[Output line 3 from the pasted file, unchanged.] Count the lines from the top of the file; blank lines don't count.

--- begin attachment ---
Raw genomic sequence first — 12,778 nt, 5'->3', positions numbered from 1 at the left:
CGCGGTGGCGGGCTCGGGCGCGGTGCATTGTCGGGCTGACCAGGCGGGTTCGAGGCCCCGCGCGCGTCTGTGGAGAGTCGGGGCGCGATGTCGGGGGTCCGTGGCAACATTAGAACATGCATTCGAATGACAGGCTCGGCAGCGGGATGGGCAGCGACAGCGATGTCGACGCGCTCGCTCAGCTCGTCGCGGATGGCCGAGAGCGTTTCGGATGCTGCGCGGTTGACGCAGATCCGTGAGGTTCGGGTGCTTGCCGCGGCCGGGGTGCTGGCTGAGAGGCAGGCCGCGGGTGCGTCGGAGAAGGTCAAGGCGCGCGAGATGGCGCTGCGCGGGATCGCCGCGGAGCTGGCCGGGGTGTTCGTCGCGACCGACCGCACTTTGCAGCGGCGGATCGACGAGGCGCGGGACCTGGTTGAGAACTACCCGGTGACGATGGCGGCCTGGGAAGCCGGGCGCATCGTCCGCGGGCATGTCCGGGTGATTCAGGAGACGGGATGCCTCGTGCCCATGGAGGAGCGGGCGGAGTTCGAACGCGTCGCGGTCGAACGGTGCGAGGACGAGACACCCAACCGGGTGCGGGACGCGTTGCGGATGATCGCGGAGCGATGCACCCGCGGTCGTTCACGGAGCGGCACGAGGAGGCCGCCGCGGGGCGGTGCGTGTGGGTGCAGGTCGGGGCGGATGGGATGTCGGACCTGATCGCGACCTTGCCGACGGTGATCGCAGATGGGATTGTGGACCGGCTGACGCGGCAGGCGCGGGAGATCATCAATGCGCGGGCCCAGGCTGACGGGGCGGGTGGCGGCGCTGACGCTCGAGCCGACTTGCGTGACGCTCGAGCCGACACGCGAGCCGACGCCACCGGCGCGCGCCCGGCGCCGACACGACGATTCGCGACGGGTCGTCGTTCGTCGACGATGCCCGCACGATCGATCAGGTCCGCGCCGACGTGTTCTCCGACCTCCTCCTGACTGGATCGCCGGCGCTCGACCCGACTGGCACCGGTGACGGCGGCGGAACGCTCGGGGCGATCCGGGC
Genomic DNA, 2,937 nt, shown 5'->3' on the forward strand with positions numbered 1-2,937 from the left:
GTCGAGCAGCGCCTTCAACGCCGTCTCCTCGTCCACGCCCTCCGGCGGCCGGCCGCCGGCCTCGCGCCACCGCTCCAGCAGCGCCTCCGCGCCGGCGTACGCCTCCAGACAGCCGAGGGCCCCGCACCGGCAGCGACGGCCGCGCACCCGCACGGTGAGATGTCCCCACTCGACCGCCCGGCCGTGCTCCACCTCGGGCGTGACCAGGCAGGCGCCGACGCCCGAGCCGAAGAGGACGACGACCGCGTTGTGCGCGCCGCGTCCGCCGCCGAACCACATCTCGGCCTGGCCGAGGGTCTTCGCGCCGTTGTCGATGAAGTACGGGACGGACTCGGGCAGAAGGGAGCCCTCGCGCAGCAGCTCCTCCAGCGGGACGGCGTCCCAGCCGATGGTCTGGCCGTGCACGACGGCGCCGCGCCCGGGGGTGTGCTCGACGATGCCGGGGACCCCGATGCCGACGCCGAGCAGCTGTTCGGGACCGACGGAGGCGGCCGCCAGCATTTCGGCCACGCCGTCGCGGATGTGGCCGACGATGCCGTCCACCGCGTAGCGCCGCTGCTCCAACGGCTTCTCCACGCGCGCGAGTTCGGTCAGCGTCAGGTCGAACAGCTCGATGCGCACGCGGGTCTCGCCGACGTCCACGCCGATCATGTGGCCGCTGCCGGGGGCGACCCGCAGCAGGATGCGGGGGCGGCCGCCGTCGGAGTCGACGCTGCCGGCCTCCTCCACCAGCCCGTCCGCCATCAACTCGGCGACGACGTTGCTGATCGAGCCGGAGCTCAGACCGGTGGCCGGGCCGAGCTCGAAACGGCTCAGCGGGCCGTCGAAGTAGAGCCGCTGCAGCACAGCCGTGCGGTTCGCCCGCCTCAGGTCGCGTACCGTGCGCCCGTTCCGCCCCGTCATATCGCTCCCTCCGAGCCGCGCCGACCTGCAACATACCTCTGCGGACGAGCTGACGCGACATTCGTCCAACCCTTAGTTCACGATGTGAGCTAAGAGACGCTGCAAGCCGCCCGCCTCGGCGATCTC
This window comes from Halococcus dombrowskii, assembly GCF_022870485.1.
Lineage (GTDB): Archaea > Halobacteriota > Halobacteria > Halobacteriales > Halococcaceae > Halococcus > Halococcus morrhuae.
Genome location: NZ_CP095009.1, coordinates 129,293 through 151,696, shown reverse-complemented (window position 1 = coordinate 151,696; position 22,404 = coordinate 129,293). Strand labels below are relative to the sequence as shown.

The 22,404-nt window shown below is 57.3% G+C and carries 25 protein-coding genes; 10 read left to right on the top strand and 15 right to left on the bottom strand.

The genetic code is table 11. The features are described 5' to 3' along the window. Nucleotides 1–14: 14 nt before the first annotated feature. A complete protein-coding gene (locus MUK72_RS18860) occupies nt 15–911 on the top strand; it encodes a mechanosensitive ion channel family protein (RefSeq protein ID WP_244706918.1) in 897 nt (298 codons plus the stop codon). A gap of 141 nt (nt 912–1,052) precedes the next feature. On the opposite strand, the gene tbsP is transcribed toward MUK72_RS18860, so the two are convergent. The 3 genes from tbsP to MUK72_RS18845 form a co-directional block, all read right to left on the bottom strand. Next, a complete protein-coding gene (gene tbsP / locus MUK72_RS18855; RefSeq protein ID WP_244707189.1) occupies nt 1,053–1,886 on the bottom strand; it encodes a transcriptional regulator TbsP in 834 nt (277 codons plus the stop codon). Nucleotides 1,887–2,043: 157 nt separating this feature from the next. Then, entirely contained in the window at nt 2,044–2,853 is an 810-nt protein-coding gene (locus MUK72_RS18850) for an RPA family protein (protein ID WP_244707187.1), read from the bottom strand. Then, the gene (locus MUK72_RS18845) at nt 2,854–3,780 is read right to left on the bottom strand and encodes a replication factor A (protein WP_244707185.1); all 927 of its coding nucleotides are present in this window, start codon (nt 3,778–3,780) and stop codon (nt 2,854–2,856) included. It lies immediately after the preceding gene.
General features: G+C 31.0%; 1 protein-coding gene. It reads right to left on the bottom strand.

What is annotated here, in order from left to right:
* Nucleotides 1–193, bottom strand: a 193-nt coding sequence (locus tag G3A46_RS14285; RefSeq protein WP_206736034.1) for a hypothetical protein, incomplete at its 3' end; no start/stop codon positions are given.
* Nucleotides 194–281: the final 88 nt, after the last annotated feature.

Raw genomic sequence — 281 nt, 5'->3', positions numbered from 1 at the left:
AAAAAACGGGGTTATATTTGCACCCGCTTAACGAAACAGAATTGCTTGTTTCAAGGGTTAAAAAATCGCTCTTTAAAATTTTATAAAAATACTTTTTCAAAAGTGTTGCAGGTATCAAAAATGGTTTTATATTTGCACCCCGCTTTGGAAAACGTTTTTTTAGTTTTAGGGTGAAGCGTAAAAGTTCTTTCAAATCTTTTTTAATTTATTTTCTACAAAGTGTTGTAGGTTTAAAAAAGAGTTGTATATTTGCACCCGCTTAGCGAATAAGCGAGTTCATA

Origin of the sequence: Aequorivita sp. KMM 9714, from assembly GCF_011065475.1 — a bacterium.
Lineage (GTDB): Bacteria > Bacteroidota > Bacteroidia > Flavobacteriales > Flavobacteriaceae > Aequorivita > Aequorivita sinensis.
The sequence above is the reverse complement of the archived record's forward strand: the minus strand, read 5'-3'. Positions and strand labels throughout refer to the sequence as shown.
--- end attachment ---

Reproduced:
Genomic DNA, 2,937 nt, shown 5'->3' on the forward strand with positions numbered 1-2,937 from the left: